The Present Moment is the Only Real Time

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This work for soprano voices and electric piano was composed to celebrate the centenary of the birth of the sculptor Dame Barbara Hepworth. It was written for the girls’ voices of Wakefield Cathedral Choir and the assistant Master of Music Tom Moore receiving its first performance at a special Festival Evensong on the 100th anniversary of the sculptor’s birthdate, 10 January 2003. Subsequently it was performed by the soprano Philippa Reeves and keyboard player Robert Court at the Hepworth Music Day at Yorkshire Sculpture Park with young musicians from City High School, Wakefield. The music takes words adapted by the composer from an essay published in the journal Unit 1 by Barbara Hepworth . Published in 1934 this a unique and moving statement of an artist’s vision and rationale.

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The Present Moment is
the Only Real Time

The present moment is the only real time.

Tradition no longer a day-dream

and things that have been made

seem like the unfolding of one idea,

the growth of some great tree.

Relationship and mystery make loveliness,

such loveliness to project into sculpture –

not words not paint nor sound:

because it cannot be a complete thought

unless it could have been done in no other way.

It must be stone shape and no other shape.

I do not want to make a stone horse

that is trying to and cannot smell the air:

the sensitive nose, the moving ears, the deep eyes;

these are not stone forms.

I want to make a living thing in stone,

to express my awareness

and thought of these things.

To carve is not enough

there must be a living and moving

towards an ideal.

In the contemplation of nature

we are perpetually renewed,

mystery and imagination kept alive,

rightly understood,

gives us power to project

our abstract vision of beauty.

Words adapted by Nigel Morgan from an article by Barbara Hepworth in Unit 1.

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The musical material makes references to two composers who were close friends and collaborators with Barbara Hepworth: Priaulx Rainier and Sir Michael Tippett. The South African born Priaulx Rainier, whose centenary also fell in 2003, dedicated several works to Hepworth and even wrote a piece titled The Rhythm of the Stones.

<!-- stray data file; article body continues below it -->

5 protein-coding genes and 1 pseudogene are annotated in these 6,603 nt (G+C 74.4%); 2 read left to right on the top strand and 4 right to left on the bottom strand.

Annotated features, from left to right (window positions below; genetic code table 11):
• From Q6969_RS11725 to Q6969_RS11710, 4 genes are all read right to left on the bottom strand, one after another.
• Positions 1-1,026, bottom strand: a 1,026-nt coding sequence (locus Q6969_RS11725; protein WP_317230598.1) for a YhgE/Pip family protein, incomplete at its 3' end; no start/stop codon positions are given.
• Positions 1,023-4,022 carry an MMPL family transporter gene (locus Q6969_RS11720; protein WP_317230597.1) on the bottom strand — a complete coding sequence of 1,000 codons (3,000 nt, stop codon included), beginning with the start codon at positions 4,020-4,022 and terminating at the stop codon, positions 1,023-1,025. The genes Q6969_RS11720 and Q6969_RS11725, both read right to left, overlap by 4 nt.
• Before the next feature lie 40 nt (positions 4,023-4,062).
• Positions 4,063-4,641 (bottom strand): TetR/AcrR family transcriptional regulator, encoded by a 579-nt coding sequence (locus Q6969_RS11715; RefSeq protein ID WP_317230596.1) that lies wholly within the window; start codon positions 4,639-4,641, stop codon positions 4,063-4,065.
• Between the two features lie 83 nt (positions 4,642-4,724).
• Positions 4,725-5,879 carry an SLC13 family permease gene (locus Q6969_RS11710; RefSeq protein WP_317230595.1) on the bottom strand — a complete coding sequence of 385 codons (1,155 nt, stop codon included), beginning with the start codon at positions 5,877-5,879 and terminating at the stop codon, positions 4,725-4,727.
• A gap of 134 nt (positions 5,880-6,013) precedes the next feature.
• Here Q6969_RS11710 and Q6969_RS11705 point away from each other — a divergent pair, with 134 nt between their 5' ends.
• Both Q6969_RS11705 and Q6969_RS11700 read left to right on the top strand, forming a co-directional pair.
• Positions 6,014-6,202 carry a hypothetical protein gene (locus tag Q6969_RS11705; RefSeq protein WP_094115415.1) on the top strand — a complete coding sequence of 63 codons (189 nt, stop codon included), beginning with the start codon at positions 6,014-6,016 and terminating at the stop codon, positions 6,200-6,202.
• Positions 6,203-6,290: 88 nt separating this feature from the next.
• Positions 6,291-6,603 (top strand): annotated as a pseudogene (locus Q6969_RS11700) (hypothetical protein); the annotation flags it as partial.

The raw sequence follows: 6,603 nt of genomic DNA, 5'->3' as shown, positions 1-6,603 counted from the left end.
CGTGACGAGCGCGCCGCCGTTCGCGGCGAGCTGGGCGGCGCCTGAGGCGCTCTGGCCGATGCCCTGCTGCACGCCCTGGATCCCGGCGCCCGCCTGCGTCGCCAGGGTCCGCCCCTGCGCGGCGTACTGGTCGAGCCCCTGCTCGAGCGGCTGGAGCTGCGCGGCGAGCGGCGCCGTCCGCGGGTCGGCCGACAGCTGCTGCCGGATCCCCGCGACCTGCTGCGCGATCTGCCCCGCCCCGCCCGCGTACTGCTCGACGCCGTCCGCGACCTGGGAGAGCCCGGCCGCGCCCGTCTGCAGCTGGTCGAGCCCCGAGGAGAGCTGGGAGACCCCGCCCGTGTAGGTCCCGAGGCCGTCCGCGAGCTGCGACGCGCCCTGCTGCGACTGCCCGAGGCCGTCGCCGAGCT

This is an extraordinary collage of rhythms associated with the very sounds of carving made by Hepworth and her studio assistants in her St Ives studio. The central rhythm of this collection of transcribed sounds is quoted in ”The Present Moment’ and can be found first in the left hand of the keyboard part at bar 69.

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Sir Michael Tippett was joint founder with Barbara Hepworth and Priaulx Rainier of the first St Ives Arts Festival. He later commissioned the sculptor to create costumes and sets for his opera A Midsummer Marriage, performed at Covent Garden in 1955. In ‘The Present Moment’ bars 77-79 quote a short passage from Tippett’s song-cycle Boyhood’s End. This is an ecstatic moment in Tippett’s work where in setting the word ‘dance’ he literally makes the word ‘dance’ within a long coloratura phrase. In‘The Present Moment’ the word ‘dance’ is substituted by the word ‘carve’, the connection no less significant.

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Young percussionists performing Nigel Morgan’s interpretation of Rhythm of the Stones as part of the Hepworth Centenary celebrations
.

Performance

The music was imagined for performance by a choir of young voices. It contains a solo part that requires confidence and presence above musical experience. There are a number of optional tutti sections that may enlarge the chorus’ role. That said, the work has proved most successful as a solo song for an adult singer.

The accompaniment is scored for an electric piano, ideally one having a Fender Rhodes type of velocity sensitive timbre change where piano is a soft timbre, forte is a hard-edged timbre. Much of the composer’s work with voices has used this kind of instrument (BBC commissions Schizophonia and Conversations in Colour).

The rhythmic quotation from Priaulx Rainier’s Rhythm of the Stones is not only used as a bass ostinato but leads into an optional section between rehearsal letters H and I. This section is in effect a shortened version of Rainier’s The Rhythm of the Stones and scored for four percussionists.

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Barbara Hepworth, Mother and Child (1934)

Downloads

Vocal Study Score [pdf]

Essay from Unit 1 by Barbara Hepworth [pdf]

Recording by the Girls of Wakefield Cathedral Choir [mp3]
Recording by Philippa Reeves & Robert Court [mp3]

Nigel Morgan has plans to create a new and expanded setting of Barbara Hepworth’s ‘Present Moment’ text for performance by the Wakefield Youth Choir and Orchestra during the city’s celebrations to mark the opening of Yorkshire’s cutting-edge art gallery The Hepworth in the Spring of 2011.